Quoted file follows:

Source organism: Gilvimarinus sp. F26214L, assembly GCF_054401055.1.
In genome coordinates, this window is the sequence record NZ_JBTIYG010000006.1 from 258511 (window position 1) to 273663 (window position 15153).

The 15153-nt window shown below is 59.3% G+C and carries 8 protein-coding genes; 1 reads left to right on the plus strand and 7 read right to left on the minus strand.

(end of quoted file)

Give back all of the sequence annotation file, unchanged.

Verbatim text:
Source organism: Gilvimarinus sp. F26214L, assembly GCF_054401055.1.
In genome coordinates, this window is the sequence record NZ_JBTIYG010000006.1 from 258511 (window position 1) to 273663 (window position 15153).

The 15153-nt window shown below is 59.3% G+C and carries 8 protein-coding genes; 1 reads left to right on the plus strand and 7 read right to left on the minus strand.